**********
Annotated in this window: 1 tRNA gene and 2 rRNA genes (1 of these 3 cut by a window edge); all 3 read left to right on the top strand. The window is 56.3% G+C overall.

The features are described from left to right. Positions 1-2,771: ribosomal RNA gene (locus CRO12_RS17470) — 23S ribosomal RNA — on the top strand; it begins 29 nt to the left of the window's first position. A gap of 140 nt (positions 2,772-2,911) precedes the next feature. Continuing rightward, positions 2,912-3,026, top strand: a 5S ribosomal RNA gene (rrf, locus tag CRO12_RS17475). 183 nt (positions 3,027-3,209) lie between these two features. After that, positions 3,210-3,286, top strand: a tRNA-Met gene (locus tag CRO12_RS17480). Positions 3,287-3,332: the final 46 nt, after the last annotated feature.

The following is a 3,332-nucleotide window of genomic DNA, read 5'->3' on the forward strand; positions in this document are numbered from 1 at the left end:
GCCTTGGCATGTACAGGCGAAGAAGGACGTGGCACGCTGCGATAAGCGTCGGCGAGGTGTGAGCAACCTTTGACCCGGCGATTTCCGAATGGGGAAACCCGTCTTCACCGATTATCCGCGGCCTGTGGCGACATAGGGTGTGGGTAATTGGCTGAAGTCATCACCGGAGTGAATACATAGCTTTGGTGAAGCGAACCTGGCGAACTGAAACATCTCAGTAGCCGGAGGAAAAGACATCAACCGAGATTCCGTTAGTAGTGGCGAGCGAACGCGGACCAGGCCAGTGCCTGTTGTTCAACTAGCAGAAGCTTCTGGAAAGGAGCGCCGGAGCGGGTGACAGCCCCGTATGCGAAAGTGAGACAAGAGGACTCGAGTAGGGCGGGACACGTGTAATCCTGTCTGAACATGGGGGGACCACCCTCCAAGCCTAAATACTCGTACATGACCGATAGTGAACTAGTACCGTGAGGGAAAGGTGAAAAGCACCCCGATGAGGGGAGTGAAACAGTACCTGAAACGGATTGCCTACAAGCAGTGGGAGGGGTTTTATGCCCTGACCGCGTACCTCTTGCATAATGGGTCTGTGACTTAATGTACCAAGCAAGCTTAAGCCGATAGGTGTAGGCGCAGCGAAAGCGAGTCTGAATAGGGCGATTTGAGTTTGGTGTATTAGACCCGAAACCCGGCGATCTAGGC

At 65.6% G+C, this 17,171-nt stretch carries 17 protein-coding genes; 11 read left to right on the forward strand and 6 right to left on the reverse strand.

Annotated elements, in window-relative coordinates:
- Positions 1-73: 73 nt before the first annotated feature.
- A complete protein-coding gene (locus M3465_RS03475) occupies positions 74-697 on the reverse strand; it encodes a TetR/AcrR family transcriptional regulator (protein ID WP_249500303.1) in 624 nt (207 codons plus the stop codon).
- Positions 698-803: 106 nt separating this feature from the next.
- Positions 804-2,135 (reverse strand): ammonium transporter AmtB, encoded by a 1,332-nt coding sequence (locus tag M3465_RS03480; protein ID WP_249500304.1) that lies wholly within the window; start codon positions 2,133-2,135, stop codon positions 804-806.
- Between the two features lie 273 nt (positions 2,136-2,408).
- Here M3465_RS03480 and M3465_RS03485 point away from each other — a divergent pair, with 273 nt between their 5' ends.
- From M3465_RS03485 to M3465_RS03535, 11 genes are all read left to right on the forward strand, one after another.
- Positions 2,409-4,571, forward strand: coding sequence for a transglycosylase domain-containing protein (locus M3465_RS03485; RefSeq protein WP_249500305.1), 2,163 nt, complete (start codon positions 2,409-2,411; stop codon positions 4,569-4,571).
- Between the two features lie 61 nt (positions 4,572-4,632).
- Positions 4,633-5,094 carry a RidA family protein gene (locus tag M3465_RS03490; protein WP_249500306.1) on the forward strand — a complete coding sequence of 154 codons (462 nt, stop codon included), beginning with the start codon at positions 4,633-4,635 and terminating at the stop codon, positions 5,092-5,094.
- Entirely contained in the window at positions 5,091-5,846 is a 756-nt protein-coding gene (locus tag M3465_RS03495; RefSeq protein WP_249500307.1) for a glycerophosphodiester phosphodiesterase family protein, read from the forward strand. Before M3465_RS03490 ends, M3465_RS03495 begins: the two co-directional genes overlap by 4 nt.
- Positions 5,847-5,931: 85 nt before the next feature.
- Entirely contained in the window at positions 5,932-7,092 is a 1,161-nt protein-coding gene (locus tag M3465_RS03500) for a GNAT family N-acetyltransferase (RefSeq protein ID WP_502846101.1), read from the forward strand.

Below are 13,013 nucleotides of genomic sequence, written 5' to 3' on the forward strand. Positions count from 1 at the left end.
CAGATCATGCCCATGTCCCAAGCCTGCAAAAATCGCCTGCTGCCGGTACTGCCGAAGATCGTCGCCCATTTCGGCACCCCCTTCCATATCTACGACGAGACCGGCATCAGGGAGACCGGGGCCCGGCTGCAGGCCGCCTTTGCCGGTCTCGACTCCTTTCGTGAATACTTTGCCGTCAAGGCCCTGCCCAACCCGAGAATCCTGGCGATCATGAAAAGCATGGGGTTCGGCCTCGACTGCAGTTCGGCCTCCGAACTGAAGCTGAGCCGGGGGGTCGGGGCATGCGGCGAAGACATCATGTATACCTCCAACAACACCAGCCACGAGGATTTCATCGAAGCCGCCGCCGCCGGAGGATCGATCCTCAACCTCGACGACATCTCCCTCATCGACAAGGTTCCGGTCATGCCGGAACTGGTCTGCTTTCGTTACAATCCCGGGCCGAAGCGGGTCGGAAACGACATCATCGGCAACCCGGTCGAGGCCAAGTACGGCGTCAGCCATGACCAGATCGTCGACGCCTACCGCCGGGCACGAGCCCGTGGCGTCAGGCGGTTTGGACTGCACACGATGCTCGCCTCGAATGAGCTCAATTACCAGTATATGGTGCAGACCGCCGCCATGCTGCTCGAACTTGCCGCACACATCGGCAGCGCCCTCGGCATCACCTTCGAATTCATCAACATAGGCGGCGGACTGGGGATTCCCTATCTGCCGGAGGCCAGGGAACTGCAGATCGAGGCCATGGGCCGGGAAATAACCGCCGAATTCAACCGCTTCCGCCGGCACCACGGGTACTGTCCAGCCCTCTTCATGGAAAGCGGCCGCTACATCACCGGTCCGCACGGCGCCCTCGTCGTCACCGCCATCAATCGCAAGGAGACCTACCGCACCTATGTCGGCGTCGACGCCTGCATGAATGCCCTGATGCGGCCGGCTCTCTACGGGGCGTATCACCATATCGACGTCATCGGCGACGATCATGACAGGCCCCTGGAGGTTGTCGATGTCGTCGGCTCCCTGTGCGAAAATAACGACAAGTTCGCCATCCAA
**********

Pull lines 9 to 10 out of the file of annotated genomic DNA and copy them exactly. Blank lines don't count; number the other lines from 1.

- Positions 698-803: 106 nt separating this feature from the next.
- Positions 804-2,135 (reverse strand): ammonium transporter AmtB, encoded by a 1,332-nt coding sequence (locus tag M3465_RS03480; protein ID WP_249500304.1) that lies wholly within the window; start codon positions 2,133-2,135, stop codon positions 804-806.